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Philippine growth story continues to attract investors

Allan Tripon |

Backed by a historically strong domestic consumption and increasing levels of both private and government investments, the Philippine economy has consistently outperformed its regional peers over the past five to ten years — growing at an impressive average rate of more than 6% annually. For comparison, most economies in the world have only been growing at less than 3% during the same timeframe. It is this compelling growth story, which continues to lure in foreign investors into the country.

These sentiments were repeatedly echoed during the recently concluded 36th Asian Bankers Association (ABA) Conference held at the Makati Shangri La hotel last November 15.

Strong consumption spending
The Philippine economy has long been anchored on strong domestic consumer demand. In fact, Household Final Consumption Expenditure (HFCE) has routinely accounted for around 60% to 70% of the country’s total gross domestic product (GDP) over the past two decades or so. The strong consumption in the past 20 years can be attributed to two key factors:

1. Rising levels of disposable income. The country is currently in a demographic sweet spot wherein majority of the population is of working age, leading to a rapid increase in per capita disposable income. This trend is expected to continue in the near future. In fact, industry experts estimate that personal disposable income will double by 2030.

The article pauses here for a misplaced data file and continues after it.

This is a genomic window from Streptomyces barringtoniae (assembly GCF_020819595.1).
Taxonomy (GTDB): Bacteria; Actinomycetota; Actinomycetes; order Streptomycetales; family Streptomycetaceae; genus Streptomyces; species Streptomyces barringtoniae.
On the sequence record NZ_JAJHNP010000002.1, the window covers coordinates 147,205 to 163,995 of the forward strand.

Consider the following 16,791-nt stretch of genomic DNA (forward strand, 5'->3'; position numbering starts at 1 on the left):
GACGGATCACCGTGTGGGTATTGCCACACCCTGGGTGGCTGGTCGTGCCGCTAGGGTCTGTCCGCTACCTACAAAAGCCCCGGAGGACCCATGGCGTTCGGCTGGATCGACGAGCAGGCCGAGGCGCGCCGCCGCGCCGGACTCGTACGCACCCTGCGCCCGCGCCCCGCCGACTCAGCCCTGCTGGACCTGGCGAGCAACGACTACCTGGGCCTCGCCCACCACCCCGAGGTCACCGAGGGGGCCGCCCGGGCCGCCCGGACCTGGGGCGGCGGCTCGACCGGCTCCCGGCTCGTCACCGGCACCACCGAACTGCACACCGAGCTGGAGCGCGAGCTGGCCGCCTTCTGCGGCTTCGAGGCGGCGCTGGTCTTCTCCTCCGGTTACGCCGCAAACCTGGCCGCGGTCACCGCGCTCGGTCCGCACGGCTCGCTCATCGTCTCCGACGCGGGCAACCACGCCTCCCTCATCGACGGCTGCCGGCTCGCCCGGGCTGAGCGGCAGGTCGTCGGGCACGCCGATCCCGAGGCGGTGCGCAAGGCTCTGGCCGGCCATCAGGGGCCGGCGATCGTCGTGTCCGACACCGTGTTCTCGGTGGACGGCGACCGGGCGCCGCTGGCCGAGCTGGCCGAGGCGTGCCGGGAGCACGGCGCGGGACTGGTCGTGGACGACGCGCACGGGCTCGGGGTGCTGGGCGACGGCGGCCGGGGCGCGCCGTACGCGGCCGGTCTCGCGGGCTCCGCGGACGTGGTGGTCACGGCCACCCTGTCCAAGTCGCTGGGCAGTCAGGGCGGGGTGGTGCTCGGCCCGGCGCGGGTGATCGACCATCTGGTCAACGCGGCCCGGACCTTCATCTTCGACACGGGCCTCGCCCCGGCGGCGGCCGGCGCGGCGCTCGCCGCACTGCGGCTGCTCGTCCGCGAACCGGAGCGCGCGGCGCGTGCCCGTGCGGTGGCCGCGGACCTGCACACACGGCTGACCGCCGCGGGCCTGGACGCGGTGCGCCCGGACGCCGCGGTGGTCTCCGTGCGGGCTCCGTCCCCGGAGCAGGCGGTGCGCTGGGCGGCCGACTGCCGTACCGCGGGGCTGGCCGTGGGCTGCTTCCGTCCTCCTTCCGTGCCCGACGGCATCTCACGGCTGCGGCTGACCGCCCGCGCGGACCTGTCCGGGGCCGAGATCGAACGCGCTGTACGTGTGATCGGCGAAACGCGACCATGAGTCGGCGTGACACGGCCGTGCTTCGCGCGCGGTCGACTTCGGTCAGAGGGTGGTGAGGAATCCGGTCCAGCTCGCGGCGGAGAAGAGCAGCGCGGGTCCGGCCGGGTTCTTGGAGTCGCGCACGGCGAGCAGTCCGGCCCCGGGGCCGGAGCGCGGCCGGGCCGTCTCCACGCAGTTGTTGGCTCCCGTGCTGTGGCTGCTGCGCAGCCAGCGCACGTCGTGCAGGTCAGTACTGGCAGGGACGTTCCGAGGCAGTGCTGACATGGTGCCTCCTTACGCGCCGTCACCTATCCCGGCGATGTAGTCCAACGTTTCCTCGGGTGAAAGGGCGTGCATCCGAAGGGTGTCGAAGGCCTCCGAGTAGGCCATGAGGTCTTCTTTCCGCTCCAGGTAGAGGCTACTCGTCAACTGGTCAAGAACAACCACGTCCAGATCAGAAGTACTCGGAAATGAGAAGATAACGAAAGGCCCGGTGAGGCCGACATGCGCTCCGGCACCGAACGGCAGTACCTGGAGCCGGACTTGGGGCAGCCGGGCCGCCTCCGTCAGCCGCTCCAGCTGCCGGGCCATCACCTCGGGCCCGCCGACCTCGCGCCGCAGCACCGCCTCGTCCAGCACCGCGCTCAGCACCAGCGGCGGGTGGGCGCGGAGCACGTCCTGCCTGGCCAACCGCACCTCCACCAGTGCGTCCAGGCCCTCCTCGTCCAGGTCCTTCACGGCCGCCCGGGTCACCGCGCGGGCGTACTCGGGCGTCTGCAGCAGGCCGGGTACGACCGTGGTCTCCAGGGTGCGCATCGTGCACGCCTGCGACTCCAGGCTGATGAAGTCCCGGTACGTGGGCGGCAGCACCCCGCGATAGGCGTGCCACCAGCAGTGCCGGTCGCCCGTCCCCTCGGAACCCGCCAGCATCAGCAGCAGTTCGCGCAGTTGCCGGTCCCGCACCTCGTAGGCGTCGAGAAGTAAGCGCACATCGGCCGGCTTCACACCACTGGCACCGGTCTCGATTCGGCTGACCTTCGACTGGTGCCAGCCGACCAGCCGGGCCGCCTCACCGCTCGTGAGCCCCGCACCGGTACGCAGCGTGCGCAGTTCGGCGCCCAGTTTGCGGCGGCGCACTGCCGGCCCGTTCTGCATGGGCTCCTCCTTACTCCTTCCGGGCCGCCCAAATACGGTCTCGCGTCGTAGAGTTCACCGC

2. Strong OFW dollar remittances. On average, overseas filipino workers, on average, remit more than $2 billion (₱100 billion) every month to their families in the Philippines. This phenomenon is expected to continue in the next decade.

Moving forward in the coming years, these two key factors should continue to drive domestic consumption which, in turn, will continue to drive the country’s overall economic growth.

What will change, however, is the share of domestic consumption in the total GDP. Experts estimate that the ratio of HFCE to GDP (which currently stands at 70%) will decrease in the coming years as the two other pillars of economic growth — private and government investment expenditure — catch up.

Shift towards investments and infrastructure spending
In the last five to ten years, the country has seen a boom in both private and public investments leading to an accumulation of physical capital and much needed infrastructure.

1. Private Investments. A combination of macroeconomic variables such as high historical growth, low interest rates, and manageable inflation rates have made the Philippines an attractive place for foreign players to invest in.

2. Public Investments. In 2016, the Duterte administration launched its “Build Build Build” initiative in order to build up the country’s infrastructure stock.. The Department of Public Works and Highways (DPWH) estimates that over 50 of the 100 “Build Build Build” projects will be completed before the end of President Duterte’s term in 2022.

It is the combined capital accumulation caused by the investment expenditure of both the private and public sectors which would ultimately push the Philippine economy into greater heights. In fact, economists forecast that Philippine GDP will finally breach the $1 trillion mark by 2032.

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